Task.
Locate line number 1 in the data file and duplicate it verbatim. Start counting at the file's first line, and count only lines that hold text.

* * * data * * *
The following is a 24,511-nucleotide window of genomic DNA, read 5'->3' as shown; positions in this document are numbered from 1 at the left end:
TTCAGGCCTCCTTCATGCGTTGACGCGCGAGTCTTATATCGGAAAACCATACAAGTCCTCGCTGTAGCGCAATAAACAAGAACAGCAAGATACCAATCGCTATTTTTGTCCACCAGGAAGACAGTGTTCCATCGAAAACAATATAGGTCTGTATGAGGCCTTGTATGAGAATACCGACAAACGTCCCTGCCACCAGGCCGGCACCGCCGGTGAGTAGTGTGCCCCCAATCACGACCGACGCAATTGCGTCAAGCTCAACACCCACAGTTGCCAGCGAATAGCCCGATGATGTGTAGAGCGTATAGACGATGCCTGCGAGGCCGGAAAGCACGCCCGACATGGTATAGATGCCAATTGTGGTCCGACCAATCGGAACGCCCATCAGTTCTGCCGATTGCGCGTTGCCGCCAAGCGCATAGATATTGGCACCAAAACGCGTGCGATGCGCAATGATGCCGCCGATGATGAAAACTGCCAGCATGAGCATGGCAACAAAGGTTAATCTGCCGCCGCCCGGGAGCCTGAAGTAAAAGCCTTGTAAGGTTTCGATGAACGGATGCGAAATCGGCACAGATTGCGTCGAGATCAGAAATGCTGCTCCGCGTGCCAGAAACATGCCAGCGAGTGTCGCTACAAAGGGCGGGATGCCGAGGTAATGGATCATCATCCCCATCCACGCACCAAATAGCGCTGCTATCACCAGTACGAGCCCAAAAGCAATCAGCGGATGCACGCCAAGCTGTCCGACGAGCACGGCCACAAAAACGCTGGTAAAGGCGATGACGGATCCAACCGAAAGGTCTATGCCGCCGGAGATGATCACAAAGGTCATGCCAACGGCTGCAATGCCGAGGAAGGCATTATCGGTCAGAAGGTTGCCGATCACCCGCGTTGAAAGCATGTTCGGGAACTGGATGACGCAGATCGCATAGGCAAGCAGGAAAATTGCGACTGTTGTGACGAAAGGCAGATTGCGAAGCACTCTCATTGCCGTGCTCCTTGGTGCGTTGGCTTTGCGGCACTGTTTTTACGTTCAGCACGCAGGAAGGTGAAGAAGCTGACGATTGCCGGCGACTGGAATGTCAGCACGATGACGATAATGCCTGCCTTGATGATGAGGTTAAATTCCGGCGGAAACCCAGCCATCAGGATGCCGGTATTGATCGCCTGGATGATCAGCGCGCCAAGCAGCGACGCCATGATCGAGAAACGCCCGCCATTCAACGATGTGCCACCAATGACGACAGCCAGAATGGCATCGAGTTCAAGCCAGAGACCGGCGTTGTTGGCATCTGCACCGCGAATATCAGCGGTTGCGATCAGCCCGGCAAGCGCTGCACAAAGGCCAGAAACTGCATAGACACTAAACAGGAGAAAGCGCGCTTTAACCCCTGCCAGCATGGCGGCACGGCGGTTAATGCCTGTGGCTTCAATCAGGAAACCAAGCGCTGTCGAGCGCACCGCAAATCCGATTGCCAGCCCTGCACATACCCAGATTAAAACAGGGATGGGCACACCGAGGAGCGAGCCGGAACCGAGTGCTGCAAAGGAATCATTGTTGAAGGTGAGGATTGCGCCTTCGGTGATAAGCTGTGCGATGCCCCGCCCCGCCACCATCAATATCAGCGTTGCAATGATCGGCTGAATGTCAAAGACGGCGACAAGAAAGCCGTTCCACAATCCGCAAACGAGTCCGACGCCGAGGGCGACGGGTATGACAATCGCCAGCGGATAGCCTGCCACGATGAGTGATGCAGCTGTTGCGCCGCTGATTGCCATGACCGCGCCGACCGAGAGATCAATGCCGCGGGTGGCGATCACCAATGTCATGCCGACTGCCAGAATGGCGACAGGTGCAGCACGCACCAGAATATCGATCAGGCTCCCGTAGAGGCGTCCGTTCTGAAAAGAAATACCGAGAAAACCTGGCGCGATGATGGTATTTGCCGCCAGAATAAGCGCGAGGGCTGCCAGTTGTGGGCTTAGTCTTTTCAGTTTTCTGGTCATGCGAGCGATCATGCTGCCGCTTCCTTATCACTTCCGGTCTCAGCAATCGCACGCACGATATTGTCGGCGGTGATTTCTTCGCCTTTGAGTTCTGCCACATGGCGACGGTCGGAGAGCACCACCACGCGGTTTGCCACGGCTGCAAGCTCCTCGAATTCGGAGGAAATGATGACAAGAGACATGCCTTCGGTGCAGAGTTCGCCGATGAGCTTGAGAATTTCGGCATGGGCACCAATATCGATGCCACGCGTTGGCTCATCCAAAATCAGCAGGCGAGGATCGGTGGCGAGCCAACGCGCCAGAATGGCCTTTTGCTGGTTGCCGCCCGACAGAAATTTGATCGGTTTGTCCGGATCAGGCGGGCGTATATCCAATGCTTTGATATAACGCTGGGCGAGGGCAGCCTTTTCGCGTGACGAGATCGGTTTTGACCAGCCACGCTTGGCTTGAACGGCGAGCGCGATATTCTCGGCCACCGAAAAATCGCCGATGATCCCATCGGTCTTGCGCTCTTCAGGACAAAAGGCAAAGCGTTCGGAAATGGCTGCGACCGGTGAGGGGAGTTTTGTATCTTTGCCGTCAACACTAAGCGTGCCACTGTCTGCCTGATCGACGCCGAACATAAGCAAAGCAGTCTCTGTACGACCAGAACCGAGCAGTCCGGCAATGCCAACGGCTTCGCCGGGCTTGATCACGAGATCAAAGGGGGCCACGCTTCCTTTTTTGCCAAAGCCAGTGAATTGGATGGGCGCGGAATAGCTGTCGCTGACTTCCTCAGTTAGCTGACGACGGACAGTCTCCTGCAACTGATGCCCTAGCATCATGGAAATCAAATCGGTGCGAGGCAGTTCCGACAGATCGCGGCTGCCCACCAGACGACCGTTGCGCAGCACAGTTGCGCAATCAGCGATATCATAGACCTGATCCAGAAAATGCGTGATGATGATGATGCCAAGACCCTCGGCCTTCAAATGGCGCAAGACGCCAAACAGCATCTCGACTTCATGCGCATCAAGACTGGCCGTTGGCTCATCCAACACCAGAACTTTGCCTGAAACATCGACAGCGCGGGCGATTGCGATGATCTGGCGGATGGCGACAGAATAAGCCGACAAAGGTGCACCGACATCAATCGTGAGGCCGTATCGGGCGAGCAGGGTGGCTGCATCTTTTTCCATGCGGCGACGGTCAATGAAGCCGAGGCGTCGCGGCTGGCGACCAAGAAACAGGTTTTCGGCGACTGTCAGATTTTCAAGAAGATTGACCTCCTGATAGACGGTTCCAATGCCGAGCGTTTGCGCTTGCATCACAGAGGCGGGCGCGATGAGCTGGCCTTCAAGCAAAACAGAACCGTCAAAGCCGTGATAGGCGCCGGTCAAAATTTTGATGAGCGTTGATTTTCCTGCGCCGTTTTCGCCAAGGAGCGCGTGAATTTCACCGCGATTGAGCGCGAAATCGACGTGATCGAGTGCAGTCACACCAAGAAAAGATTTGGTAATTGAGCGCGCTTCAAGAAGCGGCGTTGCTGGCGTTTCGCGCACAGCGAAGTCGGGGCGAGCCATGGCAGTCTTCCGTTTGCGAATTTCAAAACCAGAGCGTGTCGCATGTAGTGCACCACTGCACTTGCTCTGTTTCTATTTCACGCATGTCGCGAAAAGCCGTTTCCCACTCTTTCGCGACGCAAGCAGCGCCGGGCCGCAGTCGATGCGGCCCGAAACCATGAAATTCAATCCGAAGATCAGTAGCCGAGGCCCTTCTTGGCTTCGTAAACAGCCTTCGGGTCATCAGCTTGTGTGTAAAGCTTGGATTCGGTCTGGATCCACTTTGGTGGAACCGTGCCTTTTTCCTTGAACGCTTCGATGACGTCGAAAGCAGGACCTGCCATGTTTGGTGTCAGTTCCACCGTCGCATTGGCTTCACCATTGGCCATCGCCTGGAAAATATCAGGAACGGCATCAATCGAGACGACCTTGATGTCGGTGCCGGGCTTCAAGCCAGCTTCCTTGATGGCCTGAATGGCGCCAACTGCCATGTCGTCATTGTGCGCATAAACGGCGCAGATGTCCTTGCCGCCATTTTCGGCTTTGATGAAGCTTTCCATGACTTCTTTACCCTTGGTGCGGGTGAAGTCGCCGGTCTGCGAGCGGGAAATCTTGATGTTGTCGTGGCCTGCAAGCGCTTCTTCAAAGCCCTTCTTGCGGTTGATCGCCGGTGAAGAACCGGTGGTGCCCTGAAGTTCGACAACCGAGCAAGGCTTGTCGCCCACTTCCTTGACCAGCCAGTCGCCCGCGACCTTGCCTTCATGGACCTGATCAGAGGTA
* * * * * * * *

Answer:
The following is a 24,511-nucleotide window of genomic DNA, read 5'->3' as shown; positions in this document are numbered from 1 at the left end: